New Realities. Photography in the Nineteenth Century

June 17 2017 to September 17 2017
Philips Wing

This summer the Rijksmuseum presents a major retrospective of 19th-century photography. Three hundred photos from the museum’s own collection show just how varied photography was immediately after its invention in 1839. The exhibition includes portraits, nudes, cityscapes and travel photos, as well as scientific and commercial photography, and the first amateur snapshots.

The exhibition New Realities features work from leading photographers including William Henry Fox Talbot, Julia Margaret Cameron, Roger Fenton and Gustave Le Gray, alongside anonymous surprises which have never previously been shown. One highlight is the work by the first woman photographer, Anna Atkins, who published the first book illustrated with photographs. The Dutch photographers George Hendrik Breitner and Willem Witsen are also represented.

Revolutionary medium

Today photography is a universal language that everyone speaks and understands, but this was far from the case in the early days of the medium. There is a vast contrast between the casual snapshots of today and the experiments of the earliest photographers, which took such great effort to produce. This new and magical medium caused a revolutionary shift away from the styles of imagery people were accustomed to seeing in paintings, drawings or engravings. Photography introduced an entirely new way of seeing and representing reality.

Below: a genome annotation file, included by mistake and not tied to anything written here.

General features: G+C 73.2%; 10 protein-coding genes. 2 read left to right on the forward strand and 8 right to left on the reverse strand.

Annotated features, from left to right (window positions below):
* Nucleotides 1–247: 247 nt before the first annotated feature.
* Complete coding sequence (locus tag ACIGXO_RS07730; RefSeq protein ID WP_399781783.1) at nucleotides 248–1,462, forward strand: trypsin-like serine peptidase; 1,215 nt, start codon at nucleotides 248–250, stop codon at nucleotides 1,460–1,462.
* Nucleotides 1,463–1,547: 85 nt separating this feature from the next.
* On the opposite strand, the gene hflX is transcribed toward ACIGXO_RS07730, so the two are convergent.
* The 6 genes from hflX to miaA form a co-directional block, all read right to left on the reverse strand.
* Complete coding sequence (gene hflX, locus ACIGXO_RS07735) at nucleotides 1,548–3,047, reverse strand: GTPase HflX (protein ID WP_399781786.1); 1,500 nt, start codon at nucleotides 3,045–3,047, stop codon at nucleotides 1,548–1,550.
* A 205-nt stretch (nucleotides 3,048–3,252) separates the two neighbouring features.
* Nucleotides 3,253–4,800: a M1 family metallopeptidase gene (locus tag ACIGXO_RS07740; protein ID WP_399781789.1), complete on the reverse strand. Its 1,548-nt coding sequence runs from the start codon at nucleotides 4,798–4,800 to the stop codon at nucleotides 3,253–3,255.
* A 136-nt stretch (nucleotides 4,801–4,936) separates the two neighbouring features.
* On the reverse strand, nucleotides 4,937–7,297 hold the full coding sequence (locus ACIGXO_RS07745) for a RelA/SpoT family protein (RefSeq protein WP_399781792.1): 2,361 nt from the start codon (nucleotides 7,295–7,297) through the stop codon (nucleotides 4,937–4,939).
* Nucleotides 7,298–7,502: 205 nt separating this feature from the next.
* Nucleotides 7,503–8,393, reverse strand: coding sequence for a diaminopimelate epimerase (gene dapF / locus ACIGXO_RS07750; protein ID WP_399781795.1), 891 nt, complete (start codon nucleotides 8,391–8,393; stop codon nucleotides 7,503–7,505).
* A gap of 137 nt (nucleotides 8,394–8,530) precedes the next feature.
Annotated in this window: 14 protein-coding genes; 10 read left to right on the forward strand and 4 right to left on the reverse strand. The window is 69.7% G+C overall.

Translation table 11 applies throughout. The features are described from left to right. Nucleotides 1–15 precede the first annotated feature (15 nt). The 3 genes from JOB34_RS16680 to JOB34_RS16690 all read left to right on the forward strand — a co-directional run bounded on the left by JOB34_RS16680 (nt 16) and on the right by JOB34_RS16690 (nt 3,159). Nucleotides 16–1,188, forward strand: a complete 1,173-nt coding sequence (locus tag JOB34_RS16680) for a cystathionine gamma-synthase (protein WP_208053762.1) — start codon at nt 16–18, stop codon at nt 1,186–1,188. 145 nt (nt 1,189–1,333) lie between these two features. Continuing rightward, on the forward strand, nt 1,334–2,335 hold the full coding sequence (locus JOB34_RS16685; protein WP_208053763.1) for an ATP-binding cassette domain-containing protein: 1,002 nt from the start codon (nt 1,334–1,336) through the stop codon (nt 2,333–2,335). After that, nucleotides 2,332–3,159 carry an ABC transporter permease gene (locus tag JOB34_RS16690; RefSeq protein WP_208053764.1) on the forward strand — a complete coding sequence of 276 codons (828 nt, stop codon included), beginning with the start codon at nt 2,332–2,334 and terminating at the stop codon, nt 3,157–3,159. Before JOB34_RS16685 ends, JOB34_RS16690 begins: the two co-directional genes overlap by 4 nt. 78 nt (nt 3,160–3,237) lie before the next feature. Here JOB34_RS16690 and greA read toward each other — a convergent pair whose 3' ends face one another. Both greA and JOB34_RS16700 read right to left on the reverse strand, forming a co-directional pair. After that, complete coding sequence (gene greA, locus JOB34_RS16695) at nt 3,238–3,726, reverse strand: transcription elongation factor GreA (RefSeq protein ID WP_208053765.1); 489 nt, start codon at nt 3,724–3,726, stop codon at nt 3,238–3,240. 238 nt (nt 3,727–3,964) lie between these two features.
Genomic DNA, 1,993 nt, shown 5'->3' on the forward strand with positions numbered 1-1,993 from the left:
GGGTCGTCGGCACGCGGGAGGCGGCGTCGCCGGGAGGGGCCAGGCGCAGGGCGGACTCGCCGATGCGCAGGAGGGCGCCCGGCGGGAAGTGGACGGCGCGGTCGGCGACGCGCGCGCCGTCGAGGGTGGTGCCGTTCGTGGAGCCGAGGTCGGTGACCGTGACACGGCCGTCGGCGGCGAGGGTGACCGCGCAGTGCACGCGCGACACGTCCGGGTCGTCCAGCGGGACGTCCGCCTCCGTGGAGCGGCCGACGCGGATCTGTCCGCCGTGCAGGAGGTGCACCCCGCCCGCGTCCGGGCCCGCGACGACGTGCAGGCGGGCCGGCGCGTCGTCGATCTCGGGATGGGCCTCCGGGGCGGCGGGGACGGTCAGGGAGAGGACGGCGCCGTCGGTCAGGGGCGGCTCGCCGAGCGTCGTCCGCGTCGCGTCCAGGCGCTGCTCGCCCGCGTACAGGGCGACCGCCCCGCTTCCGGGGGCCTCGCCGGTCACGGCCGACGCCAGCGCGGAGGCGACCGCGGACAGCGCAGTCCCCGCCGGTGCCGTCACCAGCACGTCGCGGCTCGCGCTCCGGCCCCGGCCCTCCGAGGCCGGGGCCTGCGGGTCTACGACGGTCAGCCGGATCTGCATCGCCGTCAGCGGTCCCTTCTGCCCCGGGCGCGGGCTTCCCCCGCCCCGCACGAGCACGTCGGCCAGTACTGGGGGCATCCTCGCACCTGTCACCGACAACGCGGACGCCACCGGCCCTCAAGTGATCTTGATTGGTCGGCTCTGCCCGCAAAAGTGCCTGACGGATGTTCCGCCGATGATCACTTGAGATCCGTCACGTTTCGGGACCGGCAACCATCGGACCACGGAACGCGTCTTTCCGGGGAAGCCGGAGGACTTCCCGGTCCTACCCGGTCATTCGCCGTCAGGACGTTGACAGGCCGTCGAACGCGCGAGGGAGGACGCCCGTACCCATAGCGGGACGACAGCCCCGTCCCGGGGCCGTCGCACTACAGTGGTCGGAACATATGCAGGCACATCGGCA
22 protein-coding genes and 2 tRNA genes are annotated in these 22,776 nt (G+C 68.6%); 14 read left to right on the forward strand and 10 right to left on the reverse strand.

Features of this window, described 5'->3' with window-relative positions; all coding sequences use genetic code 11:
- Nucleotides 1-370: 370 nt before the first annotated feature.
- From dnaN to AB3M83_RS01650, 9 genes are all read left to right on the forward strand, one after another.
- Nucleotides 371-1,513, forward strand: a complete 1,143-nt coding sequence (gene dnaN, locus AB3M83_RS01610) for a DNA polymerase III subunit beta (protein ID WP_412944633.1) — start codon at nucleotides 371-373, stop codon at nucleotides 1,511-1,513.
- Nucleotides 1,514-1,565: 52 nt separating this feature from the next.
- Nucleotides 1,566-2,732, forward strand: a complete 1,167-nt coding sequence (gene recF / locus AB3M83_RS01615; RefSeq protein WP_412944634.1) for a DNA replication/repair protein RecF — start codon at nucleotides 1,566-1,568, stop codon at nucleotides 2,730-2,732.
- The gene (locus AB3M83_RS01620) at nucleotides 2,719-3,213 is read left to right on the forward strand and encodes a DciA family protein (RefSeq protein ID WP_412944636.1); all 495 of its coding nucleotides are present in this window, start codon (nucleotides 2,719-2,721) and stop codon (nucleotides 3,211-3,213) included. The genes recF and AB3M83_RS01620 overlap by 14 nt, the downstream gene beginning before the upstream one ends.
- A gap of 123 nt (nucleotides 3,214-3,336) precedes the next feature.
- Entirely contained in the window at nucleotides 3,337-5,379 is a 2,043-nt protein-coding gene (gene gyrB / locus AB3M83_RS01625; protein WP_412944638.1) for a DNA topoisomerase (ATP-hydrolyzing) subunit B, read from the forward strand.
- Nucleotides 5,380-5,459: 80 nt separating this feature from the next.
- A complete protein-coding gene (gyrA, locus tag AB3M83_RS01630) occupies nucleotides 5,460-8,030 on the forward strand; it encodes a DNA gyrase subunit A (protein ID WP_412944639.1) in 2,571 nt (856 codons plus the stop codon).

New Realities

New Realities shows how people set out with their camera to explore the world, from personal life to the unfamiliar peoples of distant Asia. X-rays and photos of botanical collections will illustrate the use of photography in the scientific world. There are examples of practical applications such as police photographs of criminals, and the first uses of photography in advertising. The exhibition casts light on how photography established its position as an artistic medium, initially with subjects and compositions derived from painting. Finally, we see how amateur photography took off and the medium came to be used increasingly as a source of entertainment.

Rijksmuseum photo collection

marie George Hendrik Breitner, Marie Jordan seen naked on the back, 1890. On loan from F.B. Douglas-ter Beek, Laren (Gelderland)All the photographs in the exhibition come from the Rijksmuseum’s own collection, which has gained major international status thanks to donations and financial support from individuals and sponsors. In large part the collection comprises unique albums and prints of which only a single specimen or a handful of originals exist. The Rijksmuseum collection now contains more than 150,000 photos from the 19th century to the present.


The exhibition will be accompanied by a catalogue, designed by Irma Boom. This book follows on from the previously published retrospective of 20th-century photography which accompanied the exhibition Modern Times in autumn 2014.

More photography

Concurrently with the New Realities exhibition, the Rijksmuseum exhibits Sea Views, a selection of contemporary photographic seascapes acquired as part of an anonymous donation, with work by photographers including Ray Metzker, Viviane Sassen and Franco Fontana. See also Photography exhibitions at the Rijksmuseum

New Realities. Photography in the Nineteenth Century | 17 June to 17 September 2017

Sea Views | 17 June to 17 September 2017

The collection of 19th-century photography of the Rijksmuseum has been established with the generous support of private and institutional benefactors.